Essential KPIs for Every Small Business Owner to Track (Part 1)
- June 28, 2021
- Posted by: Funmilola Sanya
- Category: Business
How can you tell if your small business is growing and thriving in the marketplace after you’ve invested so much time and effort into it? If you’ve set goals for your business, then you should be able to keep track of your progress to know what’s working and what’s not.
In today’s competitive business environment, a record of every single detail of your business activities – that includes your business’s performance – is essential. This record can’t be tracked by looking at balance sheets or by mere words or descriptions. Information is key. It is what helps you make vital decisions in your business. Measuring your progress without using the proper metrics would lead to loads of details and data, which can be overwhelming. And that is where KPI comes in.
Key Performance Indicators (KPI)
Key performance indicators (KPIs) are a set of quantifiable measurements used to measure or determine a company’s overall long-term performance. They are used to assess how a business is performing in all different areas of operation.
According to Bernard Marr, a company that specialises in intelligent business performance, “KPIs provide a way to measure how well companies, business units, projects or individuals are performing in relation to their strategic goals and objectives.”
It describes KPIs further as “vital navigational instruments” that provide the most important performance information that enables organisations (or their stakeholders) to understand whether or not the organisation is on track toward its stated objectives.
For every business activity, there is a KPI. Social media engagement, sales, revenue, expenses, customer retention/efficiency/retention, and so on. With KPIs, you will be able to keep track of the progress your business is making, no matter the size of that business.
There a lot of KPIs to track your performance and you can also create a KPI for anything in your business, but here a few to help you get started:
A track of your sales on a regular basis will give you insights on how well your business is functioning and the areas where you might need to improve. These KPIs will measure your sales performance:
- Monthly sales growth
- Sales targets
- Sales opportunities
- Product performance
- Percentage increase in monthly sales
- Monthly sales bookings
- Customer churn rate
- Customer lifetime value
Net profit and net profit margin
Your net profit is a way to know if your business earns more than it spends. It equals your revenue minus expenses. While the net profit margin measures how effective your business is at generating profit on each dollar or naira of revenue you bring in and shows you how your revenue is being used.
The net profit and net profit margin are essential KPIs to help you know if your business is getting more or less profitable by the year.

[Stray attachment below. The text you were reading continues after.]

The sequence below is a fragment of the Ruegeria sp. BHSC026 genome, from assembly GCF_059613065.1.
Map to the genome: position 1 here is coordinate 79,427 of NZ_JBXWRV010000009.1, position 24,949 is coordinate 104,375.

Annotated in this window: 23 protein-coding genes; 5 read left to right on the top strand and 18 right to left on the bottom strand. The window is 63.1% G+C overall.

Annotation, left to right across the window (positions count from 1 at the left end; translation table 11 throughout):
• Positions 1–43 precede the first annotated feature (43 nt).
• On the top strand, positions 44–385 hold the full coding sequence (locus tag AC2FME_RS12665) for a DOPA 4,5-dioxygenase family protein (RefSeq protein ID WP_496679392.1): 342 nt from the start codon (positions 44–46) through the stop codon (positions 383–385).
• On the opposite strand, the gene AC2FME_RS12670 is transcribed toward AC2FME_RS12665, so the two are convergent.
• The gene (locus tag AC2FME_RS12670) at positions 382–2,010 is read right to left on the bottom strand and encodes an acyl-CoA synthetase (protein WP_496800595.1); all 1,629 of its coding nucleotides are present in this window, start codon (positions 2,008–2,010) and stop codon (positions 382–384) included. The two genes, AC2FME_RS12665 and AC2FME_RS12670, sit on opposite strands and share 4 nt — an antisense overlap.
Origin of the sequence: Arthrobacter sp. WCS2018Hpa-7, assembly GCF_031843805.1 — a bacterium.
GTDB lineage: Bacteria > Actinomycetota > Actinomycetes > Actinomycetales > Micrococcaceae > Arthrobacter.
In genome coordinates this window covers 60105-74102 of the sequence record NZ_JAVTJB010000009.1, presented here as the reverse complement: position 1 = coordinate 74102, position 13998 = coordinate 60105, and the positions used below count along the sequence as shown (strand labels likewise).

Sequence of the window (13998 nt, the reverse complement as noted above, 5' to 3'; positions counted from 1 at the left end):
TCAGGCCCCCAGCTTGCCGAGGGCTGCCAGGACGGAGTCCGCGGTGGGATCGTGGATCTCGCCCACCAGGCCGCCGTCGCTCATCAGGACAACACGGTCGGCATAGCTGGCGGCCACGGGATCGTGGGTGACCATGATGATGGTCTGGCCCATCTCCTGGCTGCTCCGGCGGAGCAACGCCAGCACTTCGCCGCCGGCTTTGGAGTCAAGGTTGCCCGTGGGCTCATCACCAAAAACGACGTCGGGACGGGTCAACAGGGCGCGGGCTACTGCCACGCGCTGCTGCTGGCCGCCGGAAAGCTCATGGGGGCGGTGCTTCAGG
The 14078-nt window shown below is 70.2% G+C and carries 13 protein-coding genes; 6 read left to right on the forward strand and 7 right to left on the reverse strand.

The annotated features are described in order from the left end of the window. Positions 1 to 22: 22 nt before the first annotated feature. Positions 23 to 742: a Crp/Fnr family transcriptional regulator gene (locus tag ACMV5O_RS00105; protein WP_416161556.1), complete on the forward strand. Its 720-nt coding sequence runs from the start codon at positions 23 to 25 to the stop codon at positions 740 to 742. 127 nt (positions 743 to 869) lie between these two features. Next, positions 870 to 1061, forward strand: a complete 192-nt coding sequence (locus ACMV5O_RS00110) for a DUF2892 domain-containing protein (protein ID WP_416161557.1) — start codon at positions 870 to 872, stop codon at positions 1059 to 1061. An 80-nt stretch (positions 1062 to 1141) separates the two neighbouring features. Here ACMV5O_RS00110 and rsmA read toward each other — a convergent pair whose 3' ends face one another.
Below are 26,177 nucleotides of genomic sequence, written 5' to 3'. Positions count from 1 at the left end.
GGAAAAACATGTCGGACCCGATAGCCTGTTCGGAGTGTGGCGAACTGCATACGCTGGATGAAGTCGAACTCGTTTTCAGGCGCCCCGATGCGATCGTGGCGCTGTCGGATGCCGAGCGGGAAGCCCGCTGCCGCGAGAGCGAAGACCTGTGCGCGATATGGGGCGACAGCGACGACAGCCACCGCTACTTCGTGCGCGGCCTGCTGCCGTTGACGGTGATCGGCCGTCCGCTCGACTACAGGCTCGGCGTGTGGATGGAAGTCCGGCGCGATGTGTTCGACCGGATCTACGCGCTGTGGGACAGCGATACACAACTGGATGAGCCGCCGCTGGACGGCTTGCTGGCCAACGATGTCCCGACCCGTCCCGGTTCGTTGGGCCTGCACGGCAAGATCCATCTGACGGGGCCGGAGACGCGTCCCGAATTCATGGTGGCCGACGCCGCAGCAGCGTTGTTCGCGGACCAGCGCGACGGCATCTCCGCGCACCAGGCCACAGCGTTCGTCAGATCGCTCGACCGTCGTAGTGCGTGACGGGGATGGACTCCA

The gross profit KPI is a measure of your business’s financial gain minus the costs of making your products or providing your services. This ratio is calculated by looking at the difference between production/service costs (excluding overhead, payroll, and taxes).
Customer service or satisfaction is another important KPI because it helps you measure how well your business is doing in maintaining its relationship with customers. This KPI is a group of other metrics that measures different aspects of a customer’s experience. Every customer is vital to your business’s success. And no matter the number of customers you have, it is crucial to know that you’re meeting their individual needs. They will eventually become repeat customers and recommend you to others if they’re satisfied with your product or services.
You can track how well you’re doing with your customers through administering a survey, asking for feedback, listening and monitoring conversations customers are having about your product/service across all social media platforms, and tracking online reviews and comments.
Cash flow forecast
Cash flow is exactly how it sounds like: how much cash is flowing in and out of your business. Cash flow projections or forecasts predict the amount of money entering and leaving your small business, and it lets you predict the future performance of your business. Cash flow forecasts can help you manage surplus cash, track whether your spending is on target, keep track of overdue payments, and anticipate future surpluses or shortages. Because it is one of the important documents a lender or investor will ask before making their funding decision, a cash flow forecast can enable you to apply for loans or other sources of funding to help your business expand.
To make your cash flow forecast, add the total cash your business has in savings to the projected cash value for the next four weeks, then subtract the projected cash out for the next four weeks.
Cash Flow Forecast = Beginning Cash + Projected Inflows – Projected Outflows
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